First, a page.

Review: Sharp & Fine, "Imaginary Country", Z Space, San Francisco, May 12-14 – 20, 2023
Updated: May 16
Imagine your best friend telling you that she is newly clairvoyant, able to see the future, everyone’s future, forever. Sharp & Fine’s Imaginary Country, at Z Space May 12 through 14, uses theatrical dialogue, original song and modern dance to explore the repercussions of having an oracle in your life.
Julie Crothers plays The Hero. the everyperson whose psyche is turned inside out when her friend, Caitlin Hicks, reveals her Oracle status. Childhood friends, they jump into each other’s arms when confronted with a surprise visit from the other. There is a happy ease and deep trust in their relationship. Rituals and teasing games demonstrate a playful equilibrium between this pair in their initial scene before the burden of foresight is introduced.
Crothers’s Hero is disbelieving. Falling backward unexpectedly to test her friend’s foresight, she begrudgingly comes to accept her friend’s new powers after being caught repeatedly by Hicks. Crothers and Hicks are strong performers and along with The Mother character, played by Sonja Dale, could have carried the continuing arc the Hero follows through fear and sadness toward acceptance. The introduction of some supernatural beings cluttered the field for me.
Julie Crothers, Molly Levy (standing) and Sonja Dale in Imaginary Country; Photo by Robbie Sweeny
Imaginary Country is one of the most ambitious pieces of live theater I have seen post-pandemic. Clearly Megan and Shannon Kurashige, sisters who share responsibility for text creation, direction and choreography, aren’t ones to duck a challenge. Their show includes moving scenery in the form of a cleverly designed two-sided-farmhouse (Scenic Design & Production by Mike Mamamura and Jason Kurashige), costume reveals, live acoustic orchestrations and wireless body microphones on the dancers (Audio Tech by Jacob Felix Huele). All these production aspects come together flawlessly.
The show’s premise is impactful and haunting. We all know that our lives will end in death, but having access to the when and how changes everything. One woman (Molly Levy), whose relationship to The Hero and The Oracle is unclear, spouts her escalating qualms. They include a fear of “losing resources, putting off important and joyful things, a loss of wonder,” and how easy it is “to take people for granted.” Losing herself to her apprehensions, she strips away her worldly clothes to reveal an asymmetrical fringed bodysuit (Costumes by Emily Kurashige).
In this new form of “The Monster” glazed in an ominous purple glow (Lighting by Allen Willner), Levy dances, examining her limbs and experimenting with balance, as atonal horns sound. She reaches, contracts, rolls and rests upside down on her shoulders. As is the case often during the show, the danced segments struggle to match the emotional power of the spoken narrative.
The scene changes abruptly to the house, now upstage. A heavy curly cord sags from the wall-mounted phone The Mother uses to lovingly interrogate and advise a grown child. She seeks assurance her child is eating well, healthy, happy, and surrounding themselves with great people. From her aspirations for her offspring, her thoughts pivot to the ways she has failed to prepare them for the future. Falling silent, her inner-dialogue becomes gestural: fingers rubbing as if sowing seeds, the contentment of this action is periodically broken by two-fisted chest-beating.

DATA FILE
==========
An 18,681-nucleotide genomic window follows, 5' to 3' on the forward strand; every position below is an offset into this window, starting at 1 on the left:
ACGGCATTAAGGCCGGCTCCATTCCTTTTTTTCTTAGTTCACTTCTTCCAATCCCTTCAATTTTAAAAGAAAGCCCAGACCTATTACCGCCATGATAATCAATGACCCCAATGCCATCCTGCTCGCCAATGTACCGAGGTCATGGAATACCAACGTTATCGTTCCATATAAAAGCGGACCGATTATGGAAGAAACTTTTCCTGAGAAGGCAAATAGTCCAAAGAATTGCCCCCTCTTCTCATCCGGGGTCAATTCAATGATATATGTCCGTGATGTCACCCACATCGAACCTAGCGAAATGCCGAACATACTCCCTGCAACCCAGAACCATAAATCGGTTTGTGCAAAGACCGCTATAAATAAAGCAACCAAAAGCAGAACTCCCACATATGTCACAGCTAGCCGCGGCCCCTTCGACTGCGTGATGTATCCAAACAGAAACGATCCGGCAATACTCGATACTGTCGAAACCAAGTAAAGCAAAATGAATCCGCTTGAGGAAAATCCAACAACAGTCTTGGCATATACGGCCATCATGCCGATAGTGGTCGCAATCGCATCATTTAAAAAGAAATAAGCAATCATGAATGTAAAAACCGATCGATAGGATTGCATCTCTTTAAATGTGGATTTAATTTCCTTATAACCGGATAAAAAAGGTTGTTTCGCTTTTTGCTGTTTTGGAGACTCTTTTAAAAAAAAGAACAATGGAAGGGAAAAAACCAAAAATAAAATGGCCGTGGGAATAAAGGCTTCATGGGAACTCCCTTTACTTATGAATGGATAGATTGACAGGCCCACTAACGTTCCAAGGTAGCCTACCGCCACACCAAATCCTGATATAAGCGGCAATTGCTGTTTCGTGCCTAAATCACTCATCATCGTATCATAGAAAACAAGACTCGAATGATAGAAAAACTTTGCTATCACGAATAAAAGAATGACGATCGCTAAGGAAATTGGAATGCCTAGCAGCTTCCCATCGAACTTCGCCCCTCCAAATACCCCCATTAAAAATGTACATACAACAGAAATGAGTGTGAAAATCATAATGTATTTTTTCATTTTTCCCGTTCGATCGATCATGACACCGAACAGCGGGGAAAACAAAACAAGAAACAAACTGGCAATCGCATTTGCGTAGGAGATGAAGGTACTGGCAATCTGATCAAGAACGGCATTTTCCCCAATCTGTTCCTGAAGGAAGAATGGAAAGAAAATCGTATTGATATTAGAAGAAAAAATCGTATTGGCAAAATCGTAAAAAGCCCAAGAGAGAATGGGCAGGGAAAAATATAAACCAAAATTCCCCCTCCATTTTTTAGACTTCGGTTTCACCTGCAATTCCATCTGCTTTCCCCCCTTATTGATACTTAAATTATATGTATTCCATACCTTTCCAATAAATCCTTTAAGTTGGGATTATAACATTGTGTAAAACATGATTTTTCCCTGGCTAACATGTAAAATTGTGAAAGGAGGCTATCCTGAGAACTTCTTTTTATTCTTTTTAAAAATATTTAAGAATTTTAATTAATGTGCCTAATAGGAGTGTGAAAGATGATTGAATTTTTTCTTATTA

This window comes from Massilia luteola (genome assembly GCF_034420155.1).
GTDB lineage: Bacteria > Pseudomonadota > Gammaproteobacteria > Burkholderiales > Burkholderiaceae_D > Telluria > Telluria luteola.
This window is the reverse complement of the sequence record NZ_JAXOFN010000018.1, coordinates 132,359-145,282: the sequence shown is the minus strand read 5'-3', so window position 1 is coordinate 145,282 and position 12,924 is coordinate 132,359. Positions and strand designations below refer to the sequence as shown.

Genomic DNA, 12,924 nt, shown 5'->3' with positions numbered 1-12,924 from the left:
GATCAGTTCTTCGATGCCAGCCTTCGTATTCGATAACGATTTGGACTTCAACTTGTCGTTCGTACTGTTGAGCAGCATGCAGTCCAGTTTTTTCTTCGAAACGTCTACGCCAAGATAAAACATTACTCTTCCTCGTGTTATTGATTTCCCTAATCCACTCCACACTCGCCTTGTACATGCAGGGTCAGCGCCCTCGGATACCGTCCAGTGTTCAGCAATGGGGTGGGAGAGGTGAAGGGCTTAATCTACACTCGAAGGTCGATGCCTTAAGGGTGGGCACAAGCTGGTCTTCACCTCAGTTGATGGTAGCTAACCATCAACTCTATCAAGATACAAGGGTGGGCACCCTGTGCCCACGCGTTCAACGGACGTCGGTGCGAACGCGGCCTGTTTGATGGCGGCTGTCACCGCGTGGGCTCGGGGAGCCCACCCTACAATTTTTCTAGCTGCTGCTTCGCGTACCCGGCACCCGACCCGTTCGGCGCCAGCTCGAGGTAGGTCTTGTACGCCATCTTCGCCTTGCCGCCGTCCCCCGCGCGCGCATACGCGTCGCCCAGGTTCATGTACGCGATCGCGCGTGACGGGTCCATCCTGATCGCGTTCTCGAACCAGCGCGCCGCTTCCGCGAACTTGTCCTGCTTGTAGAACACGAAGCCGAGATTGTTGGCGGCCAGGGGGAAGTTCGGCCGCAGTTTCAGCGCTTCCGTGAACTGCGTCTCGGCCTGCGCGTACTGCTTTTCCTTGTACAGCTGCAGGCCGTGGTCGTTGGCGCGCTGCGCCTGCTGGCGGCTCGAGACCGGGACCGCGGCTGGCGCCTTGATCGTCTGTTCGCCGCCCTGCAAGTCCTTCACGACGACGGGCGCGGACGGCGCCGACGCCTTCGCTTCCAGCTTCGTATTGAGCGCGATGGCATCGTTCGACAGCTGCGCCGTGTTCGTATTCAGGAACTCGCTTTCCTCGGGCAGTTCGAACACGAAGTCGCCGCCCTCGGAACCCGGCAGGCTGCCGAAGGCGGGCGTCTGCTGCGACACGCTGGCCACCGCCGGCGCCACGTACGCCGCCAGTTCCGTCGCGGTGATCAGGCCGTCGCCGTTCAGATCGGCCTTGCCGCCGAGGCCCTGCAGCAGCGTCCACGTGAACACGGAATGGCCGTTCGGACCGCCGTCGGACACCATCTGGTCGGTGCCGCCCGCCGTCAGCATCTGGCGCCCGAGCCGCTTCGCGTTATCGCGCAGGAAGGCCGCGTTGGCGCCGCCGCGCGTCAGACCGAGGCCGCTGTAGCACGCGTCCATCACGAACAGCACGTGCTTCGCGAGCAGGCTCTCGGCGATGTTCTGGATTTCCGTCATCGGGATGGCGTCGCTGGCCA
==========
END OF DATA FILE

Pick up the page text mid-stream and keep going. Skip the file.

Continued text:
The original music by Jordan Glenn (percussion) and Max Judelson (cello) performing with Erika Oba (flute) and Cory Wright (woodwinds), is evocative and rich throughout, lending support to the mood and trajectory of the scenes.
The Kurashiges break the fourth wall, the artificial construct that separates audience from performer, several times. At the beginning we are asked to imagine a person in the future and then to write down our wish for that person. Midway through, as a way to refresh our perspectives, we are asked to close our eyes and conjure a place outdoors that pleases us. Though each person’s reactions are unique, for me rather than creating deeper investment or reshaping my mindset in relation to the future, these participatory moments broke the spell.
Should we be living each day as if it were our last? If we knew we would soon lose someone we love, would we be more intentional in our relationships? Knowing the world indeed warms catastrophically, would we finally act in each other’s best interest?
The cast and musicians of Sharp & Fine's "Imaginary Country" bow; Photo: J Norris
Perhaps uncomfortable with the dire place contemporary audiences go when asked to envision the future for themselves or the planet, the creators seek to bring the Hero, and the audience, to a place of acceptance and hope by the story’s end. In the parting scene the cast breaks character, each reading one of the audience’s previously-penned wishes for the future. This is followed by a joyfully embodied final solo for our Hero as confetti fills the air. While the speed of resolution felt a bit forced, Crothers’s winning smile and enthusiasm lift us as applause radiates.
Review by Jen Norris, published May 15, 2023
Sharp & Fine presents IMAGINARY COUNTRY, a new work of dance-theater that asks, What would
happen if you could see the future? Imaginary Country features original new music performed live at
May 12 – 14, 2023
Z Space – 450 Florida Street, San Francisco
Directors / Choreographers: Megan and Shannon Kurashige
Performers: Julie Crothers, Sonja Dale, Caitlin Hicks, Molly Levy, Meredith Webster
Composers: Jordan Glenn & Max Judelson
Musicians: Jordan Glenn, Max Judelson, Erika Oba, Cory Wright
Lighting Design: Allen Willner
Costume Design: Emily Kurashige